Motivated by our need for an extremely reliable datastore that could handle complex and evolving schemas, we chose Mongo as the sole database for Addepar’s data ingestion pipeline five years ago. We use Mongo not only as a document store for persisting state, but also as a blob-store for capturing intermediate, heterogenous results from the pipeline. As each transformation stage in the ETL pipeline succeeds, its result is decorated with indexable metadata and placed in Mongo. This use-case does not require transaction isolation but benefits from high write volumes, flexible schema definition, multiple indices, easy replication, and automatic failover. However, when we initially decided to use Mongo, the database only supported very coarse locks at the collection (i.e. table) level, limiting write throughput. We were not the only ones frustrated by Mongo’s limited support for concurrent operations. TokuMX, an open-source fork with MVCC semantics and index and document level locking, had been developed to fill some of Mongo’s gaps and we were happy to adopt it.
As our daily data intake grew, it became clear that TokuMX, long since deprecated by its new parent company, was no longer meeting our needs. Conflicting access patterns necessitated indices that were less than optimal for most queries. TokuMX’s index range locks would freeze large chunks of our collections, blocking critical jobs and yielding a worrisome number of operation timeouts. These performance issues made it even more critical that we be able to explore query plans and identify bottlenecks, but diagnostic tools for inspecting the database engine were limited in early versions of the software. Nobody enjoyed wondering why certain operations would sometimes take ten times longer than usual. We needed a new database.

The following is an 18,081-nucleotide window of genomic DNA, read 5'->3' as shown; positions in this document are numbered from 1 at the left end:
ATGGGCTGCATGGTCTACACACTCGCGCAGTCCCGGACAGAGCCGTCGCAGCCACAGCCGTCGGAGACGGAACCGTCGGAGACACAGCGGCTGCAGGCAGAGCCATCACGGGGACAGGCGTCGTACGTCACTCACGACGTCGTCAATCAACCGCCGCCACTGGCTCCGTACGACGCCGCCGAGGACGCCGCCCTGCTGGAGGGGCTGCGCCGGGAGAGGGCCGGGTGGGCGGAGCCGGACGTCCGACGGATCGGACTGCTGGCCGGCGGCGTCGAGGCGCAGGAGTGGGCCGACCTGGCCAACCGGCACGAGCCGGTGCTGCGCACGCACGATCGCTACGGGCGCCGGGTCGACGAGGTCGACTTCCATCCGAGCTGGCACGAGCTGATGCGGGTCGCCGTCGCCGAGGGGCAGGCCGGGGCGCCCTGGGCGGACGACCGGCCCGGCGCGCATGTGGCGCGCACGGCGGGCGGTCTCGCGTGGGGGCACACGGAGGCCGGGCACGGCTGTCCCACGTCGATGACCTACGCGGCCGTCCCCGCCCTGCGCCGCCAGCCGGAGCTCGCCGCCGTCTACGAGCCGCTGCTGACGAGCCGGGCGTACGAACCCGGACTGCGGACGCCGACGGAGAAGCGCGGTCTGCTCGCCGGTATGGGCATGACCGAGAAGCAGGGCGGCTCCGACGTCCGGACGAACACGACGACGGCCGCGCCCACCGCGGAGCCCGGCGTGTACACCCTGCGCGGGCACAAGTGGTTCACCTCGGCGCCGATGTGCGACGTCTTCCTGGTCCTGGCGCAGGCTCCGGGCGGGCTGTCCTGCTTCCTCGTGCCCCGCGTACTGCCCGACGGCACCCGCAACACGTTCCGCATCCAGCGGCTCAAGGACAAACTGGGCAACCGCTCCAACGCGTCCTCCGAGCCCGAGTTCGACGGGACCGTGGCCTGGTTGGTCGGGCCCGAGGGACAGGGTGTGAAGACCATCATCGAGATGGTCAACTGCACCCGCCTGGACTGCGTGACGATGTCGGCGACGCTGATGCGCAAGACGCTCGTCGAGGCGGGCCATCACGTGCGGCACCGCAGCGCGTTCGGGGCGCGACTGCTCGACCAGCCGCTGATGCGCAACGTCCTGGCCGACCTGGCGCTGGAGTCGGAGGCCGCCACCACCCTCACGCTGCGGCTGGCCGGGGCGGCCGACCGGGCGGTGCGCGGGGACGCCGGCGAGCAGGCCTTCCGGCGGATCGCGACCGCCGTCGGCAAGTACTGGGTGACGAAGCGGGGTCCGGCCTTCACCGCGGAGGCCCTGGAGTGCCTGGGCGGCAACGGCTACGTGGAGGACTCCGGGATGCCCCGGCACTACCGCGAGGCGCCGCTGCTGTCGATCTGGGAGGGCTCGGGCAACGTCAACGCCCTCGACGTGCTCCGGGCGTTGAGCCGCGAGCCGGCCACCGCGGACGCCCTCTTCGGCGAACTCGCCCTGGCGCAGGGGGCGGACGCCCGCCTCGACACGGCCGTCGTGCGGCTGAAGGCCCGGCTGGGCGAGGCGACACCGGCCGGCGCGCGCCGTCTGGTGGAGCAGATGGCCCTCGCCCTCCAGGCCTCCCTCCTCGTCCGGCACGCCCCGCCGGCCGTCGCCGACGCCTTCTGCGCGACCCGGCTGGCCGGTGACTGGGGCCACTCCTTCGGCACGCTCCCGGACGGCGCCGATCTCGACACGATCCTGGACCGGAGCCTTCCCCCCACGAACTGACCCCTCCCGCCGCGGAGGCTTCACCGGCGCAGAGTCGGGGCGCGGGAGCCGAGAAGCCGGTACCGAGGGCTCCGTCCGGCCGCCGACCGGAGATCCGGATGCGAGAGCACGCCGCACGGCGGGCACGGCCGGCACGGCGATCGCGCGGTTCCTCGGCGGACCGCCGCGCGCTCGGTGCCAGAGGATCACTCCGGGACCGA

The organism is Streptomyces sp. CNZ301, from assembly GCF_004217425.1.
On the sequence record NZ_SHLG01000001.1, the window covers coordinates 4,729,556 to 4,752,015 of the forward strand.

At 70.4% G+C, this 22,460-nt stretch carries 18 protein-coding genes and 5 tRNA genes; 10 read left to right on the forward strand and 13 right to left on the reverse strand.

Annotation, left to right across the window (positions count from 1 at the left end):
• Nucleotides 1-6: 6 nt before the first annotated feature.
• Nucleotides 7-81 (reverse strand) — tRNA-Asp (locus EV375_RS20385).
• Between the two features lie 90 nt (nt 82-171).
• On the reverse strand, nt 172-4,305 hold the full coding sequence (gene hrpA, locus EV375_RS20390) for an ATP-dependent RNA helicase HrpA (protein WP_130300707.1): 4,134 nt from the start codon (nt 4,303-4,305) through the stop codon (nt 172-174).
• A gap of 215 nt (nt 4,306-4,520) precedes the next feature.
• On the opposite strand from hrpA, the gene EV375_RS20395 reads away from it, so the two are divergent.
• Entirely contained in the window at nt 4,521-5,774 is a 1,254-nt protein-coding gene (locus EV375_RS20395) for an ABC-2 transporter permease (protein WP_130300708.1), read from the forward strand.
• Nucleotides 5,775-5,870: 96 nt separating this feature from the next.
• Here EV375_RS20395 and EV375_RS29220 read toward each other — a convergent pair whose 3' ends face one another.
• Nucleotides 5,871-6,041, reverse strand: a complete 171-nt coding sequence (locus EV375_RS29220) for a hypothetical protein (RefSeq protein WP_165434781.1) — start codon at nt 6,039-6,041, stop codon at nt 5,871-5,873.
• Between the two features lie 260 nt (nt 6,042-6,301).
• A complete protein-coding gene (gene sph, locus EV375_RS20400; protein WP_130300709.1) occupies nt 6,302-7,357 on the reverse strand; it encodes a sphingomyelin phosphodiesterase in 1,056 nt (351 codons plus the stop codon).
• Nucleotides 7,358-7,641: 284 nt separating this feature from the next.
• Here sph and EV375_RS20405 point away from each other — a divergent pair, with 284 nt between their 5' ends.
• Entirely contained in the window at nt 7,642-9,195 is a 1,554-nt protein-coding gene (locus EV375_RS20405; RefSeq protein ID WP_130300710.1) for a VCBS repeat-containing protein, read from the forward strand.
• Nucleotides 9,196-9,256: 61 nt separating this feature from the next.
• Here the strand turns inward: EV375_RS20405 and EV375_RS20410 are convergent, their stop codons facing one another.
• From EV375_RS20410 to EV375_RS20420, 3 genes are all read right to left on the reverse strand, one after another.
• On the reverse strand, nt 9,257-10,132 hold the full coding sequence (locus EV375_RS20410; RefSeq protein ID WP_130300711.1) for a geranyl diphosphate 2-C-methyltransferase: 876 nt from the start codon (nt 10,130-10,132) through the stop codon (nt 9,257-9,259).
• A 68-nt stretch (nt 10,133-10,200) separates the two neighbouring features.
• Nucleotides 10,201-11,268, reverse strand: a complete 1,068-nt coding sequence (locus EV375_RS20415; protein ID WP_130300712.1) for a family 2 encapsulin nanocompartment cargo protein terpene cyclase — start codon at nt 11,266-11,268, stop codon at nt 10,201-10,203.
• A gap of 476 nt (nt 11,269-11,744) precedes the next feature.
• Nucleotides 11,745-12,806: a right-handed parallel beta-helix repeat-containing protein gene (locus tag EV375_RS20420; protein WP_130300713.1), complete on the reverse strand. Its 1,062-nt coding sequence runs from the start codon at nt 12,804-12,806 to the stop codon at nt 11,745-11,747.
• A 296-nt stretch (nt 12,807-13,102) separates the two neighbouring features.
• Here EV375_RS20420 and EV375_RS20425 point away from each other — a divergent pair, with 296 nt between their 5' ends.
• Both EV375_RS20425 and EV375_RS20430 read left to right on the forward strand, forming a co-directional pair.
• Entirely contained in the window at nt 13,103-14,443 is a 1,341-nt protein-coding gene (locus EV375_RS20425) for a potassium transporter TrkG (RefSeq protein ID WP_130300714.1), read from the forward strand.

Fortunately, since our adoption of TokuMX, the mainline Mongo distribution had made impressive gains. The newest version of the database offered a much-improved replacement database engine with optimistic document-level locking and radically improved support for server-side aggregation and transformation of documents. I was thrilled to have access to more bulk-write options that could improve the performance of some of our most “chatty” database operations. Upgrading would resolve some of our performance concerns in the short term, resolve bugs that had long-since been patched in newer versions of the software, and allow us to continue scaling with our clients.